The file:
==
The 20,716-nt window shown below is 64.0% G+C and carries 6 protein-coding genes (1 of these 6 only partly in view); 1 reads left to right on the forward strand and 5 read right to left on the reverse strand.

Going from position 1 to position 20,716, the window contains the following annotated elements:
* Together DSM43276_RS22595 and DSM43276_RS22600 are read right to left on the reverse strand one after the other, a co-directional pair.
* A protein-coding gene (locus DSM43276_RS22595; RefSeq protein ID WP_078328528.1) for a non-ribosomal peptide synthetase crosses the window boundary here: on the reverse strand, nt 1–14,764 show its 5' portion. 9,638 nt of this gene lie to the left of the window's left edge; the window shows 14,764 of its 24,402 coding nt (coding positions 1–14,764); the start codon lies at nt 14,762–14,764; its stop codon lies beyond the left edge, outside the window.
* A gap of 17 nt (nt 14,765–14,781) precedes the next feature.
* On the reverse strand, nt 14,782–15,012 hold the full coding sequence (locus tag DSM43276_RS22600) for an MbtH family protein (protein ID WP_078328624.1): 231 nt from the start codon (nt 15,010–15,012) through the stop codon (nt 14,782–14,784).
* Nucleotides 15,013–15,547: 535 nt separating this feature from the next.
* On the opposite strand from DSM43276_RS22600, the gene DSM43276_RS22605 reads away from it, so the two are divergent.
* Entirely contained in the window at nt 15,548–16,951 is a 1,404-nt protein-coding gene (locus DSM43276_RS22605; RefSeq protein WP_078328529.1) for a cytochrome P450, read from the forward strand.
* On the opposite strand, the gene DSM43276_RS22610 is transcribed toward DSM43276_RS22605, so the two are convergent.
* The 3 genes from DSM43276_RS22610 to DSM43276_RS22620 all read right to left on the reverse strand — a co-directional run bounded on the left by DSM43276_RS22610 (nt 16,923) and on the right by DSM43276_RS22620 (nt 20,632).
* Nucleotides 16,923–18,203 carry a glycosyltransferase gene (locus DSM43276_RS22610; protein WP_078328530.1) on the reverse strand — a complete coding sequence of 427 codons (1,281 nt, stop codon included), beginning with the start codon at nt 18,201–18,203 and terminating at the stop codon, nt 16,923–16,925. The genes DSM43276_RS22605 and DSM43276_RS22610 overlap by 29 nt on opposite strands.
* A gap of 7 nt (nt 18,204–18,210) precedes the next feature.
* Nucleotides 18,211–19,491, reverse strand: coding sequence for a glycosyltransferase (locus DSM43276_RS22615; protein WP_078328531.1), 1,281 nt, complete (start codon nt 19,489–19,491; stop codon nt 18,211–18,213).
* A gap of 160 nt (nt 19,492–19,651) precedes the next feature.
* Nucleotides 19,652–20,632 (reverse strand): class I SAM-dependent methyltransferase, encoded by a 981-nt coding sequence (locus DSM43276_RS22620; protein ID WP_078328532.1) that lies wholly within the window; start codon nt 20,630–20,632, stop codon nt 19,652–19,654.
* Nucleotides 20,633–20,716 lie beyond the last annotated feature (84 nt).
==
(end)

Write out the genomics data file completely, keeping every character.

The 20,716-nt window shown below is 64.0% G+C and carries 6 protein-coding genes (1 of these 6 only partly in view); 1 reads left to right on the forward strand and 5 read right to left on the reverse strand.

Going from position 1 to position 20,716, the window contains the following annotated elements:
* Together DSM43276_RS22595 and DSM43276_RS22600 are read right to left on the reverse strand one after the other, a co-directional pair.
* A protein-coding gene (locus DSM43276_RS22595; RefSeq protein ID WP_078328528.1) for a non-ribosomal peptide synthetase crosses the window boundary here: on the reverse strand, nt 1–14,764 show its 5' portion. 9,638 nt of this gene lie to the left of the window's left edge; the window shows 14,764 of its 24,402 coding nt (coding positions 1–14,764); the start codon lies at nt 14,762–14,764; its stop codon lies beyond the left edge, outside the window.
* A gap of 17 nt (nt 14,765–14,781) precedes the next feature.
* On the reverse strand, nt 14,782–15,012 hold the full coding sequence (locus tag DSM43276_RS22600) for an MbtH family protein (protein ID WP_078328624.1): 231 nt from the start codon (nt 15,010–15,012) through the stop codon (nt 14,782–14,784).
* Nucleotides 15,013–15,547: 535 nt separating this feature from the next.
* On the opposite strand from DSM43276_RS22600, the gene DSM43276_RS22605 reads away from it, so the two are divergent.
* Entirely contained in the window at nt 15,548–16,951 is a 1,404-nt protein-coding gene (locus DSM43276_RS22605; RefSeq protein WP_078328529.1) for a cytochrome P450, read from the forward strand.
* On the opposite strand, the gene DSM43276_RS22610 is transcribed toward DSM43276_RS22605, so the two are convergent.
* The 3 genes from DSM43276_RS22610 to DSM43276_RS22620 all read right to left on the reverse strand — a co-directional run bounded on the left by DSM43276_RS22610 (nt 16,923) and on the right by DSM43276_RS22620 (nt 20,632).
* Nucleotides 16,923–18,203 carry a glycosyltransferase gene (locus DSM43276_RS22610; protein WP_078328530.1) on the reverse strand — a complete coding sequence of 427 codons (1,281 nt, stop codon included), beginning with the start codon at nt 18,201–18,203 and terminating at the stop codon, nt 16,923–16,925. The genes DSM43276_RS22605 and DSM43276_RS22610 overlap by 29 nt on opposite strands.
* A gap of 7 nt (nt 18,204–18,210) precedes the next feature.
* Nucleotides 18,211–19,491, reverse strand: coding sequence for a glycosyltransferase (locus DSM43276_RS22615; protein WP_078328531.1), 1,281 nt, complete (start codon nt 19,489–19,491; stop codon nt 18,211–18,213).
* A gap of 160 nt (nt 19,492–19,651) precedes the next feature.
* Nucleotides 19,652–20,632 (reverse strand): class I SAM-dependent methyltransferase, encoded by a 981-nt coding sequence (locus DSM43276_RS22620; protein ID WP_078328532.1) that lies wholly within the window; start codon nt 20,630–20,632, stop codon nt 19,652–19,654.
* Nucleotides 20,633–20,716 lie beyond the last annotated feature (84 nt).